It’s no secret that student loan debt is out of control in this country. Most people today assume that you can’t go to college without borrowing heavily. Paying cash for a professional level degree like law school or medical school seems completely out of the question. The average law school student graduates with more than $140,000 in student loans. This can stifle even the most robust legal career and cause stress and havoc far into the future. I wanted to become a lawyer, but I was unwilling to accept decades worth of debt as the cost. So I figured out how to cash flow my law degree. In the process, I realized that paying cash—even for a law degree—was much more achievable than most people realize.
Here’s how I did it:
#1- I chose a school I could afford.
Choosing a school is the biggest factor in the education cost equation. Tuition levels vary dramatically based on whether the school is a public, private, in-state, out-of-state, or a so-called prestigious university. After applying to three different law schools during my senior year of college, I chose to attend a public, in-state school where the tuition was reasonable (approximately $20,000 per year at the time). It didn’t carry the prestige of Harvard or Yale, but at less than 1/3 the cost, I was willing to overlook that detail.
#2- I lived like a student while I was a student.
While I was in school I did everything possible to live inexpensively. During my first year, I rented a single room for $300 per month. I bartered services with my landlord and did landscaping work around the property in exchange for five month’s rent. In other words, rent for my entire first year of law school cost me only $1200 out of pocket. After getting married immediately after my first year, my wife and I chose to live in a simple, inexpensive one-bedroom apartment for the remainder of my schooling.
I also chose to drive like a student. While many of my law school colleagues were rolling up in Mercedes and BMWs, I retained the $3,700 1998 Toyota 4Runner which I had purchased during my senior year of undergrad. The odometer turned over the 250,000-mile mark one morning on my commute to the school. I still drive that car today.
#3- I sought out scholarship money.
I knew scholarships could be an integral part of paying for law school without loans, so I pursued them aggressively. About 59% of graduate students receive some sort of scholarship or grant money, and I wanted my piece of the pie. I also knew that test scores were a big factor in how schools make scholarship award decisions. So I studied hard for several months in preparation for the LSAT (law school admissions test) and managed to score in the top 20% of all test takers. This qualified me for a partial scholarship which covered about 70% of my tuition. My good score wasn’t a product of my intellectual smarts as much as it was the smart way in which I approached test preparation. I spent considerable time familiarizing myself with LSAT study aids and even took several free simulated practice exams. In the end, this work paid off big time.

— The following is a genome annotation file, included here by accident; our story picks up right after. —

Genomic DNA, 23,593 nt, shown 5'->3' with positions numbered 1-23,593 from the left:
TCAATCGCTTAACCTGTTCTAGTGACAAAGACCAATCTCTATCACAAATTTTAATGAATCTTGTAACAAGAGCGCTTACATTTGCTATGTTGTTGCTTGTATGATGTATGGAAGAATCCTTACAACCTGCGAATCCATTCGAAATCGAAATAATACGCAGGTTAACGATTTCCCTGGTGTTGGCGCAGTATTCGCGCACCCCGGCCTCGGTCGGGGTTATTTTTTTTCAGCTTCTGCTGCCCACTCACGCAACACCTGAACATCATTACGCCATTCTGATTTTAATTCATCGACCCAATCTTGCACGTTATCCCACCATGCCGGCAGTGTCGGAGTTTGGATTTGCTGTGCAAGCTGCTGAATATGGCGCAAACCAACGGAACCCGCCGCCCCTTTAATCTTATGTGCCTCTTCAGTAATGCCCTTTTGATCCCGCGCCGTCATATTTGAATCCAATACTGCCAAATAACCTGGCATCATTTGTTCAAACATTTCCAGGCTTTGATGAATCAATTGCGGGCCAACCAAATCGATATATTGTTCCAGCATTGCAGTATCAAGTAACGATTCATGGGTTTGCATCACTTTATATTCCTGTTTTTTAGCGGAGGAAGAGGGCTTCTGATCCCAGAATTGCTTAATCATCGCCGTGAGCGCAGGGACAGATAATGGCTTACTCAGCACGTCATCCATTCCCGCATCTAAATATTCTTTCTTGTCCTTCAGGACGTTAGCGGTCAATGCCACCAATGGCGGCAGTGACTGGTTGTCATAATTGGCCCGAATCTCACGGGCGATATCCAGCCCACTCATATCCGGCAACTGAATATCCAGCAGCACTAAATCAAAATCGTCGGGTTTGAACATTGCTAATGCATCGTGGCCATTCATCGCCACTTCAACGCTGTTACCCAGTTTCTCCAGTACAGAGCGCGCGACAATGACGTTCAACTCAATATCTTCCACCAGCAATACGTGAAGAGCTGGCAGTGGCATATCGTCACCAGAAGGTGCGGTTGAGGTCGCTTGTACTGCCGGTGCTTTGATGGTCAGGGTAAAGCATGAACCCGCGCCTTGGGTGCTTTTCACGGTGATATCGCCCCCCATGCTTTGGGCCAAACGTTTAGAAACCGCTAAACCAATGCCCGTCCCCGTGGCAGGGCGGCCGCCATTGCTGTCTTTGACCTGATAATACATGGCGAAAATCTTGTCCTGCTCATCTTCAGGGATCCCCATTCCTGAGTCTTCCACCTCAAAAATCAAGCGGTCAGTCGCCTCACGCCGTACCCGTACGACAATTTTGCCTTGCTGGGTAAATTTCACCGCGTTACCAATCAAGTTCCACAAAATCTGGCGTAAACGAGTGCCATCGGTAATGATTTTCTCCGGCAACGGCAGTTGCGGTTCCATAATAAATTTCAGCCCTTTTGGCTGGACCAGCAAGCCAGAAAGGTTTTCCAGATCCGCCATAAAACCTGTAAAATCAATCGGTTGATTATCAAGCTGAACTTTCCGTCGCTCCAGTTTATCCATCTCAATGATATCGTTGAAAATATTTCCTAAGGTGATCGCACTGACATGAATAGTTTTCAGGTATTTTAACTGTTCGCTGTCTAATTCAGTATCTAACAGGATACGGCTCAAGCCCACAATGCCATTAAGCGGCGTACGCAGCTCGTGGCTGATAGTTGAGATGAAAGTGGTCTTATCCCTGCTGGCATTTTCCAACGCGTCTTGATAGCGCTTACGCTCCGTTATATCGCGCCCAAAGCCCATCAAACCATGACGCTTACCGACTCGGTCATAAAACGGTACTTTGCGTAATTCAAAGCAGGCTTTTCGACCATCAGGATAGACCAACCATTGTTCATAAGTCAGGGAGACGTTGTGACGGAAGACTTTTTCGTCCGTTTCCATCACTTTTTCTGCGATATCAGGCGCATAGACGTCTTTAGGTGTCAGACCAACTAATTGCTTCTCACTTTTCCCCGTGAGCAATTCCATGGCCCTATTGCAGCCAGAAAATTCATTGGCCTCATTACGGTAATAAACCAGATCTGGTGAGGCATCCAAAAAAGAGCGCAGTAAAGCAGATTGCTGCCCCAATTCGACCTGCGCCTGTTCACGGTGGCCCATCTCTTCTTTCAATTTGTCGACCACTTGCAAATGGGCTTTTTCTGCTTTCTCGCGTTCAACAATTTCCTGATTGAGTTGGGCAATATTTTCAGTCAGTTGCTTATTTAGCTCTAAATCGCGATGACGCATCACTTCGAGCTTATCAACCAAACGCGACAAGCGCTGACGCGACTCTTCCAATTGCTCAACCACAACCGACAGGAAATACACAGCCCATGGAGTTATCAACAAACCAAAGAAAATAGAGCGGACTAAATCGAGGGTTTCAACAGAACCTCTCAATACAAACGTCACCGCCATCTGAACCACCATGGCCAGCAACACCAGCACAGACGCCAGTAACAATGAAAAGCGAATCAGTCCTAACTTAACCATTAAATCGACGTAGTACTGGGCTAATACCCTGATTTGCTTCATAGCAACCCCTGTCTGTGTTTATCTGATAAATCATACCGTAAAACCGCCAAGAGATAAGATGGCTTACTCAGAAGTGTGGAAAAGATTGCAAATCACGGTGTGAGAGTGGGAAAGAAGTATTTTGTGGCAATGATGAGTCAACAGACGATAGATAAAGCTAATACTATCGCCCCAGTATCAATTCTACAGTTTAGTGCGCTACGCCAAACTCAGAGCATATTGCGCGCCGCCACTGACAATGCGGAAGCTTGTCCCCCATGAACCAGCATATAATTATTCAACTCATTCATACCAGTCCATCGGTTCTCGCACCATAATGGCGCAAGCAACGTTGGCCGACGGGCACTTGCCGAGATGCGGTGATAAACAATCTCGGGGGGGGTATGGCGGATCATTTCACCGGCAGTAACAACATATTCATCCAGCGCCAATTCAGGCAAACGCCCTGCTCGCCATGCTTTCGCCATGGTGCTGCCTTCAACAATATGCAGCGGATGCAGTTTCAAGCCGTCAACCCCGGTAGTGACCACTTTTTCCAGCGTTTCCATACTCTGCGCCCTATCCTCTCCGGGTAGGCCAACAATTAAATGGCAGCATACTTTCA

#4- I worked more than they said I should.
Despite my scholarship award and frugal lifestyle, I still had massive amounts of ground to make up to pay for school without loans. I knew working would be another big part of that. Most people assume you can’t work during rigorous graduate programs like law school. Then again, that may be why most law students end up graduating with hundreds of thousands in debt. To me, the cost of three very tough years in school was totally worth the reward of a lifetime of freedom.
During the semester, the law school attempted to limit student work levels to a maximum of 20 hours per week. This was to help ensure that students didn’t let their work interfere with their studies. I did my best to obey this mandate, pushing the limits often. But In order to spend more time working, I was not afraid to let my grades slip a little bit. I wasn’t concerned about my GPA as long as I passed my classes. When out of school during the summer and other breaks, I worked like a complete maniac, often pulling 60 to 80-hour weeks.
I didn’t waste time with minimum wage jobs but instead did things that really moved the needle. By continuing my college enterprise of mowing lawns, I could easily make $25 per hour or more. So I did a lot of that, mowing about 2,500 lawns over the course of my three-year law school tenure. I also did a wide range of other kinds of work for money including roofing, painting, laying tile, building decks and even started selling real estate before I got out of school. All in all, the massive amount of work I did helped cover the remainder of my education and living expenses but also helped prepare me for the real world after school. I wouldn’t have had it any other way.
My experience during law school was not typical of most law students. But my experience out of school hasn’t been typical either. Without any student loans, I have been free to engage in the practice of law on a part-time basis while also pursuing several other ventures. I get to pick my clients and work with who I want to work with. I also enjoy the freedom of an extremely flexible schedule and a budget with some wiggle room. I get to spend time with my young family and take things at my own pace.
The sacrifices I made during school were the prices I paid for these privileges.
It wasn’t easy, but now that I am out of school, I am convinced that it was completely worth it.